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Microsoft Reveals Office Code to Governments

Microsoft has extended its Government Security Program (GSP) by offering government customers access to the source code of Microsoft Office 2003. The GSP, one of a number of programs in the company's Shared Source Initiative, is meant to foster collaboration and trust between Microsoft and government organizations.

Under the terms of the license announced today, qualifying national governments and international organizations are granted access to Office 2003 source code. In addition, participants have access to Windows 2000, Windows XP, Windows Server 2003 and Windows CE. More than 30 countries have already signed GSP agreements with the company, including China, the United Kingdom and Australia.

"At Microsoft, we view governments that utilize our software as trusted partners. The addition of Office 2003 to the GSP demonstrates our continued commitment to collaborating with governments all over the world to deliver solutions that address their unique and specific IT needs," said Jonathan Murray, vice president and CTO of Microsoft Europe, Middle East and Africa (EMEA), in a statement.

The move could potentially be seen as part of its effort to stave off competition from open source upstarts like OpenOffice that have been winning governments over.

Microsoft officials weren't immediately available for comment on this point, but at least one OpenOffice.org advocate, does not believe the initiative will affect alternative office suite adoptions by governments.

"It is by no means detrimental to OpenOffice.org's immediate or future prospects that Microsoft is seeking to enlarge its shared source campaign," Louis Suarez-Potts, OpenOffice.org community manager, told internetnews.com. "That's because most governments will think twice about biting into a licensing deal that will shape a nation's software profile for years to come and cost millions to boot, no matter how much sweeter it has become."

Suarez-Potts does not believe that the Microsoft Shared Source Initiative should be compared with open source software, because he said it doesn't allow the same degree of collaboration.

"Shared source is not open source," Suarez-Potts said. "There is no real comparison, in fact. Open source allows anyone to contribute, collaboratively, to the source. All parties benefit. Shared source only eases the pain of shaping one's code, so that it works better with Microsoft. Microsoft may make changes, but only if it is in its interest to do so. There is no real collaboration."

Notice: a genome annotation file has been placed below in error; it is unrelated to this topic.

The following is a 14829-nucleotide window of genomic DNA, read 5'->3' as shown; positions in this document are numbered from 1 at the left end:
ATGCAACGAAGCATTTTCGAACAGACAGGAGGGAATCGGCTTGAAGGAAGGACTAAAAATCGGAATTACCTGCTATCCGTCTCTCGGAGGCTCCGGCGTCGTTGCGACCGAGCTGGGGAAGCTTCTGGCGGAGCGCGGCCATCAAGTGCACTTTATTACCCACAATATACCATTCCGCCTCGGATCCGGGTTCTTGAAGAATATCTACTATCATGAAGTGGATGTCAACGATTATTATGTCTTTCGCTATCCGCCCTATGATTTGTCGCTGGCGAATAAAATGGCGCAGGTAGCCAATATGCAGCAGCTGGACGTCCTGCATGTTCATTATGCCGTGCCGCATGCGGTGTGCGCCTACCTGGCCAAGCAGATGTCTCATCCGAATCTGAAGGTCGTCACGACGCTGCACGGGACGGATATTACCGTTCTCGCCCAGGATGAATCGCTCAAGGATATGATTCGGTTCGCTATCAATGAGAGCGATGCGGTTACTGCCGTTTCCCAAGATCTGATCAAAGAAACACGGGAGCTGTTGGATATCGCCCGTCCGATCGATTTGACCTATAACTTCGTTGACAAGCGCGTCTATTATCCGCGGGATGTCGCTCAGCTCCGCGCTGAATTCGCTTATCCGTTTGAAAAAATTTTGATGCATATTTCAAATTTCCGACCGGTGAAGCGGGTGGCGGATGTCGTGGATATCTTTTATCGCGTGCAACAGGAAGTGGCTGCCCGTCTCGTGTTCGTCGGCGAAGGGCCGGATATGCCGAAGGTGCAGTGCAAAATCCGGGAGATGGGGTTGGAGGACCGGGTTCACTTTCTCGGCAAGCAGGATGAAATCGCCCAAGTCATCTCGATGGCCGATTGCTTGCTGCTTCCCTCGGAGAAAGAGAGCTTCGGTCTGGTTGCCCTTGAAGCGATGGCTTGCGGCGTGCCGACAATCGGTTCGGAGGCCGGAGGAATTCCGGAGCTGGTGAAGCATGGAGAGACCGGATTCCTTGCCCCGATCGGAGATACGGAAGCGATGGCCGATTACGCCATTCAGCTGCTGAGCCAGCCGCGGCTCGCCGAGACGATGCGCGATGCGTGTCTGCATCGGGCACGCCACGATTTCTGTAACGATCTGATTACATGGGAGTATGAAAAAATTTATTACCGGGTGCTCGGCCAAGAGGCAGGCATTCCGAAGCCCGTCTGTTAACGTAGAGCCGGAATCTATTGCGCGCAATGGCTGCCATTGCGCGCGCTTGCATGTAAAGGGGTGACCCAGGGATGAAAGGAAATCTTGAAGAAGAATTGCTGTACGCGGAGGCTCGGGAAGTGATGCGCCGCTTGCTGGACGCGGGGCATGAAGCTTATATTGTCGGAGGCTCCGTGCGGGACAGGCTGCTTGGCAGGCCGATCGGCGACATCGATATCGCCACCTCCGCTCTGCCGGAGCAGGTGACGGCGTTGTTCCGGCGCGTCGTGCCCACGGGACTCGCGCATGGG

Suarez-Potts also argued that Microsoft's initiative offers no guarantee to governments that they won't be locked in and that the file formats will be interoperable.

"Nothing about shared source or Microsoft's business plan suggests that decades from now we will still be able to read the file we created today," Suarez-Potts said.

Suarez-Potts explained that open source office suite alternatives like OpenOffice.org and KOffice will use the standardized OASIS file format, and he urged Microsoft to join the OASIS technical committee and join the effort to standardize formats and ensure interoperability.

"Using it, interoperability is ensured and vendor lock-in becomes a thing of the past," Suarez-Potts said. "What government wouldn't want that?"

John Weathersby, executive director of the Open Source Software Institute, believes that Microsoft is simply reacting to the competitive nature of the industry with this move.

"I think this simply demonstrates that the invisible hand of a free-market economic model is hard at work," Weathersby told internetnews.com. "Microsoft is having to 'compete' for business with regards to their Office product line. That's a good thing for Microsoft, for end users and ultimately for the open source industry."

But Weathersby doubts that Microsoft has made this move in direct reaction to OpenOffice.org.

"I don't think that Microsoft is 'scared' of OpenOffice or anything else," he said. "They currently, and overwhelmingly, own the desktop market. What we're seeing is the gearing up of their marketing machine. There are numerous examples of Microsoft offering deep discounts and special deals with regards to pricing and some loosening of access to their restrictive code to government agencies here and abroad."